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Fighting tomato blight with pennies

Moth pupa in the soil

How to help chicks during hatching

How many batteries do I need for my solar panels?

Building a bee waterer


May 2014
S M T W T F S
       


A year ago this week:

16 gauge Winchester

Pour and store

Uses for empty feed bags

Rooting hardy kiwis

May 2013
S M T W T F S
     
 


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Planting persimmon seedlingsI set out ten persimmon seedlings in our chicken pastures 2.5 years ago, figuring there were all kinds of experimental possibilities for the young trees. Option 1 would be to simply let them grow up to adult size, but a seedling persimmon has a 50/50 chance of being male (meaning no fruit), grows very large, and takes a long time to bear. Option 2 (my favorite at that time) was to graft hardy Asian persimmons onto the seedling rootstocks...but my hardy persimmon varieties kept dying back to the ground over the winter, so I decided to ditch that plan. Instead, I moved on to option 3 --- to trade for named American persimmon varieties (Yates, Proc, I-94, and Early Golden) and graft those onto my seedling rootstocks.

Overgrown persimmon seedling

Persimmons are trickier than some other fruits to graft, so I tried two different approaches. I also followed the experts' advice by waiting until it seems far too late to graft --- late May when the leaves on the seedling trees were nearly fully formed.

The first step for both methods, though, was the same --- yank out the weeds that had grown up within each tree's enclosure since the last time I dropped by. Out in the chicken pastures, these little trees are lucky to catch my eye more than once a year, so I wasn't surprised to find that two of my seedlings had died and that one wasn't big enough to graft onto. The rest --- despite being a bit winter-nipped from our -22 Fahrenheit cold spell --- had stems thick enough to graft onto.


Whip grafted persimmon

Whip-grafting persimmonI grafted the first four plants before doing any research, so they got my usual whip-and-tongue graft. It was definitely tougher to graft in situ than to bench graft, and both the rootstock and scionwood were on the small side (compared to apples) for most of the trees, so I'm not sure how many will take.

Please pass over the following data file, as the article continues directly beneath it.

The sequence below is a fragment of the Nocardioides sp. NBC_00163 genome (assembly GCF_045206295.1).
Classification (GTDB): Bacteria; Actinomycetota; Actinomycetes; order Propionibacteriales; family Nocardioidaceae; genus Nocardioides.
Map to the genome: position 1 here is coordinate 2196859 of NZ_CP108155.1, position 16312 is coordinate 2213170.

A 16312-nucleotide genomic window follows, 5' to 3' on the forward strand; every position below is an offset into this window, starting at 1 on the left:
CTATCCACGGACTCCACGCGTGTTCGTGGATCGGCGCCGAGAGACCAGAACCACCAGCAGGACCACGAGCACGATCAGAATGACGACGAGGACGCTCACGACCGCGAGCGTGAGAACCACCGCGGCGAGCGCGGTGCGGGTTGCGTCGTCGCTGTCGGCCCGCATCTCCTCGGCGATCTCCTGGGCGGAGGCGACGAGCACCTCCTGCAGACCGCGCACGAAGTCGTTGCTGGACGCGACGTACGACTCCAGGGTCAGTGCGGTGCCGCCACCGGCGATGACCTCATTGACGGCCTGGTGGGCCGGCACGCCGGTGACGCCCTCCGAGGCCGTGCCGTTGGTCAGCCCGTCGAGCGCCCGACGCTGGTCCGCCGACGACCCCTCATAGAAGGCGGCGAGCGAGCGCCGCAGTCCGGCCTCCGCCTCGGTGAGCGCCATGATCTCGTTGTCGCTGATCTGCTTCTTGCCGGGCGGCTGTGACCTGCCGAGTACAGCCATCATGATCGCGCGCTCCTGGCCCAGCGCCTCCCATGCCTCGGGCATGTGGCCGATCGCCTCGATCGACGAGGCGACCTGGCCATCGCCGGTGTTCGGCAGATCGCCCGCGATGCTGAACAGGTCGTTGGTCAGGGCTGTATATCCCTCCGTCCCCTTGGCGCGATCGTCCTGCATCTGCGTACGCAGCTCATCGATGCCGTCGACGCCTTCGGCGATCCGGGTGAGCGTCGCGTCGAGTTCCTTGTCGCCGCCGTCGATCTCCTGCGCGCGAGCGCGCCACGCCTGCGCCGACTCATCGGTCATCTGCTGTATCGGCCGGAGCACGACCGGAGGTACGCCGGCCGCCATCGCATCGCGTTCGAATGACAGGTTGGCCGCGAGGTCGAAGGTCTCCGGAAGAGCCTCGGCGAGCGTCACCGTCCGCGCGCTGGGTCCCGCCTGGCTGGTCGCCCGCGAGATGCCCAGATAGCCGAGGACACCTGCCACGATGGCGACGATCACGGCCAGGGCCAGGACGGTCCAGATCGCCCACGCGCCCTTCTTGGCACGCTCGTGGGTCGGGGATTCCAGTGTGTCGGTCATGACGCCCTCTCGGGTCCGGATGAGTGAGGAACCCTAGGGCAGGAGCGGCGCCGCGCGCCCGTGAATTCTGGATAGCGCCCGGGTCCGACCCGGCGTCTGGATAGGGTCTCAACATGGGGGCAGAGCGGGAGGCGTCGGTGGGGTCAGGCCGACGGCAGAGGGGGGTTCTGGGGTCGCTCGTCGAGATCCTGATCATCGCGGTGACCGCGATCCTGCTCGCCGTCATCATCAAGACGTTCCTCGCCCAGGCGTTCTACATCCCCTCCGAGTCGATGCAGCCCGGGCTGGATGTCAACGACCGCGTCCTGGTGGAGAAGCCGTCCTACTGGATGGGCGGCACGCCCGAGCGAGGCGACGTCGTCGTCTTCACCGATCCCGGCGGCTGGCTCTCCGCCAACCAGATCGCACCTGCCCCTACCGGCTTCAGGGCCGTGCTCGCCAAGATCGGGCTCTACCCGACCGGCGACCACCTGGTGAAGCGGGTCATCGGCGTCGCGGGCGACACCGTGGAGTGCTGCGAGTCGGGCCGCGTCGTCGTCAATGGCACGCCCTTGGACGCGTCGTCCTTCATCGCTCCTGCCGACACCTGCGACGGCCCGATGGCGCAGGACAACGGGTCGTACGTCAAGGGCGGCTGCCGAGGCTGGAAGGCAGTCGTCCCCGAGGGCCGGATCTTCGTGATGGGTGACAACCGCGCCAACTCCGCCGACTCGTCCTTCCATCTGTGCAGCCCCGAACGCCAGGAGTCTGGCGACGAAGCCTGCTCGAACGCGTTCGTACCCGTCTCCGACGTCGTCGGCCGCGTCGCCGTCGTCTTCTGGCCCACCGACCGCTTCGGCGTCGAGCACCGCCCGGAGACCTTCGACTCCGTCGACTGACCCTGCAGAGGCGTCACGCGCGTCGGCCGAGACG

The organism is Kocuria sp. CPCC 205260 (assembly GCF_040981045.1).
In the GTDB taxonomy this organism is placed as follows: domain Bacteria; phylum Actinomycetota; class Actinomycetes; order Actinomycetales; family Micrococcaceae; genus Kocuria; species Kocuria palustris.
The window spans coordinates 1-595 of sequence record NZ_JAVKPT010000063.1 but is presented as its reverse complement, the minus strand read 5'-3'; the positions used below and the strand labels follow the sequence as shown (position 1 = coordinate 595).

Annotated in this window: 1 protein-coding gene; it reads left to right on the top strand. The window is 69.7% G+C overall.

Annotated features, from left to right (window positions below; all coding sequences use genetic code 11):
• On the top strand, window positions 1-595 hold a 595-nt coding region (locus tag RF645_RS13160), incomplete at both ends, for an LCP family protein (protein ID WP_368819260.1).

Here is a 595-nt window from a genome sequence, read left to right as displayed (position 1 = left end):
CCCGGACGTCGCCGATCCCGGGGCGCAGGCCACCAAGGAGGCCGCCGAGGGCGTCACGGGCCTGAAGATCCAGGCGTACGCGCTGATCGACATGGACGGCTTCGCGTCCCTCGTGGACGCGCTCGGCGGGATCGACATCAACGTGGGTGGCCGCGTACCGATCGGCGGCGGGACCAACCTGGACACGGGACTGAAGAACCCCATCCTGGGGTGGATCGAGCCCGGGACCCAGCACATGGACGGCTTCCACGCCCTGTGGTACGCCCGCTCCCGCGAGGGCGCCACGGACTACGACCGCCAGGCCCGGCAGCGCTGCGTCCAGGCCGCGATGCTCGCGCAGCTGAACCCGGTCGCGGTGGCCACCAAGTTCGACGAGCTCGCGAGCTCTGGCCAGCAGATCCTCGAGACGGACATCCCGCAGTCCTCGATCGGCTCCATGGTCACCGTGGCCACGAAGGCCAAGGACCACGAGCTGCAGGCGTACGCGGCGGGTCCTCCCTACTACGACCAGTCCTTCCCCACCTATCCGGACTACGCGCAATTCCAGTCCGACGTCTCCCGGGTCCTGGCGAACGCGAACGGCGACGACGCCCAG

After I was done grafting, I still wasn't entirely sure what to do with the existing growth on the trees. So I just cut the branches back but left some leaves present to keep the tree alive until the graft union heals. Again, I'm not sure if this was the best choice, or whether the existing growth will prevent the graft union from healing. I guess time will tell....


Bark-grafting persimmon

Parafilm on graftWhile I took a water break in front of the computer, I found this interesting file suggesting an alternative method of grafting persimmons, so I followed the author's lead for my last three trees. First, I snipped the entire top off each seedling, then I slit a strip of bark and peeled it down (carefully!) before cutting away a bit of the rootstock to make room for another stick of wood to fit in.

Next, it was time to prepare the scionwood by cutting one side of the bottom at a slant and then using the knife blade to scrape the bark on the rest of the bottom of the scionwood down to the green cambium. The prepared scionwood slid under the rootstock's bark flap, and the whole thing was wrapped with parafilm. (Okay, I didn't wrap my entire piece of scionwood since that just seemed too extreme, but I may regret that omission!)

With seven trees grafted to four varieties, I'm hopeful I'll see at least a 50% success rate and will end up with several different types of persimmons to continue their slow growth in the chicken pastures. Since the trees there don't get much TLC, chances are I won't see fruit until 2020, but hopefully the results will be worth the (very little) effort I've so far put into my experimental trees.

Posted Tue May 26 07:17:34 2015 Tags:
using JB weld to repair Anna's sandals

One of the Teva sandals I glued for Anna last year came apart.

I used JB Weld again because the other sandal is holding up nicely.

The plan is to use some Plumbers Goop to seal up the edges to keep any water or dirt from finding a way in.

Posted Mon May 25 16:00:04 2015 Tags:

Foxglove flowers



My young flower beds aren't quite to the stage where they stand up to distance shots, but the closeups are delightful.

Foxgloves from a family friend, chamomile because it reminds me of my mother (who enjoys the tea), columbine from another friend, borage (not quite blooming yet) because one of our blog readers suggested it as a high-quality feeder of native pollinators, some zinnias and nasturtiums (also not blooming yet) just because.

Every time I look at one of the plants, I smile!

Posted Mon May 25 07:04:19 2015 Tags:

Draining cheeseAfter some research and great input from our readers, I decided to make a few changes before repeating my neufchatel/chevre endeavor. First, even though the instructions called for two drops of liquid rennet in my half-gallon recipe, raw goat milk is notorious for not needing nearly as much thickening agent --- pure milk is just very alive. So this time around I backed off to one drop of rennet, looking for more of a soft cheese consistency instead of the more chewy cheese I ended up with last time.

I also decided to try to boost the flavor with a bit more buttermilk (three tablespoons instead of two) and a much longer culturing period (24 hours instead of 6, although I should mention that the weather was much cooler during round two). After that elongated culture period, there was quite a bit of clear whey on top of the curd, and the curd had also begun to pull away from the walls of the pot. This is all an effort to give the bacteria more time to work, since I suspect microbial byproducts are what gives soft cheese most of its flavor.